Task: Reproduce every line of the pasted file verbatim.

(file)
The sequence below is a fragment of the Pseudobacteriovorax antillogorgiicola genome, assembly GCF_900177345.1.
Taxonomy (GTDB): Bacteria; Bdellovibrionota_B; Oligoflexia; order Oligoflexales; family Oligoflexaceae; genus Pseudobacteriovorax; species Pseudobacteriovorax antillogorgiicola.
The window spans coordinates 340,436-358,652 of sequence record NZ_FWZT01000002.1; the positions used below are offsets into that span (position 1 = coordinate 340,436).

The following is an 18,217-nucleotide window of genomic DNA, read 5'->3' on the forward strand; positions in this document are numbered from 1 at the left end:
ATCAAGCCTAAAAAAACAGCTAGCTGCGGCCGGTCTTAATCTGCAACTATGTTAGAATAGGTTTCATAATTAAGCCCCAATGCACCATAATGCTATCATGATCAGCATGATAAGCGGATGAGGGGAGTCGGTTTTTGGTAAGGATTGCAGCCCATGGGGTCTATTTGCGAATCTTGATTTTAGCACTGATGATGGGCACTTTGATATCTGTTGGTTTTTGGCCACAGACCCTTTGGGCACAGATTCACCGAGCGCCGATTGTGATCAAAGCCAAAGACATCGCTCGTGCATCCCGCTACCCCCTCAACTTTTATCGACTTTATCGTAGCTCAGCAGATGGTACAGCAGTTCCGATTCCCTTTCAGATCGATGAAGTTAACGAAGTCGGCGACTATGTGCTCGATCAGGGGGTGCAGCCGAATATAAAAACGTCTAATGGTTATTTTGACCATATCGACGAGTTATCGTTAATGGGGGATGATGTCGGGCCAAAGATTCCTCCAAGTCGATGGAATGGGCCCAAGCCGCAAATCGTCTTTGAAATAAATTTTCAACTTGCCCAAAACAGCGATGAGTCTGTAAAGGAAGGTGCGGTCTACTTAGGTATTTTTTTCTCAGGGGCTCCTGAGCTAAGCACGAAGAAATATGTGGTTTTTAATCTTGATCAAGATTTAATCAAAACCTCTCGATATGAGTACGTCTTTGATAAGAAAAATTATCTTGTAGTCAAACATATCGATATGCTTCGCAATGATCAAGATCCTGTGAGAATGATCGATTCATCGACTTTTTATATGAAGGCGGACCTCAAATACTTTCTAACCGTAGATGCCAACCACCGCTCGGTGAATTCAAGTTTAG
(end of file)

The sequence below is a fragment of the Pseudobacteriovorax antillogorgiicola genome, assembly GCF_900177345.1.
Taxonomy (GTDB): Bacteria; Bdellovibrionota_B; Oligoflexia; order Oligoflexales; family Oligoflexaceae; genus Pseudobacteriovorax; species Pseudobacteriovorax antillogorgiicola.
The window spans coordinates 340,436-358,652 of sequence record NZ_FWZT01000002.1; the positions used below are offsets into that span (position 1 = coordinate 340,436).

The following is an 18,217-nucleotide window of genomic DNA, read 5'->3' on the forward strand; positions in this document are numbered from 1 at the left end:
ATCAAGCCTAAAAAAACAGCTAGCTGCGGCCGGTCTTAATCTGCAACTATGTTAGAATAGGTTTCATAATTAAGCCCCAATGCACCATAATGCTATCATGATCAGCATGATAAGCGGATGAGGGGAGTCGGTTTTTGGTAAGGATTGCAGCCCATGGGGTCTATTTGCGAATCTTGATTTTAGCACTGATGATGGGCACTTTGATATCTGTTGGTTTTTGGCCACAGACCCTTTGGGCACAGATTCACCGAGCGCCGATTGTGATCAAAGCCAAAGACATCGCTCGTGCATCCCGCTACCCCCTCAACTTTTATCGACTTTATCGTAGCTCAGCAGATGGTACAGCAGTTCCGATTCCCTTTCAGATCGATGAAGTTAACGAAGTCGGCGACTATGTGCTCGATCAGGGGGTGCAGCCGAATATAAAAACGTCTAATGGTTATTTTGACCATATCGACGAGTTATCGTTAATGGGGGATGATGTCGGGCCAAAGATTCCTCCAAGTCGATGGAATGGGCCCAAGCCGCAAATCGTCTTTGAAATAAATTTTCAACTTGCCCAAAACAGCGATGAGTCTGTAAAGGAAGGTGCGGTCTACTTAGGTATTTTTTTCTCAGGGGCTCCTGAGCTAAGCACGAAGAAATATGTGGTTTTTAATCTTGATCAAGATTTAATCAAAACCTCTCGATATGAGTACGTCTTTGATAAGAAAAATTATCTTGTAGTCAAACATATCGATATGCTTCGCAATGATCAAGATCCTGTGAGAATGATCGATTCATCGACTTTTTATATGAAGGCGGACCTCAAATACTTTCTAACCGTAGATGCCAACCACCGCTCGGTGAATTCAAGTTTAG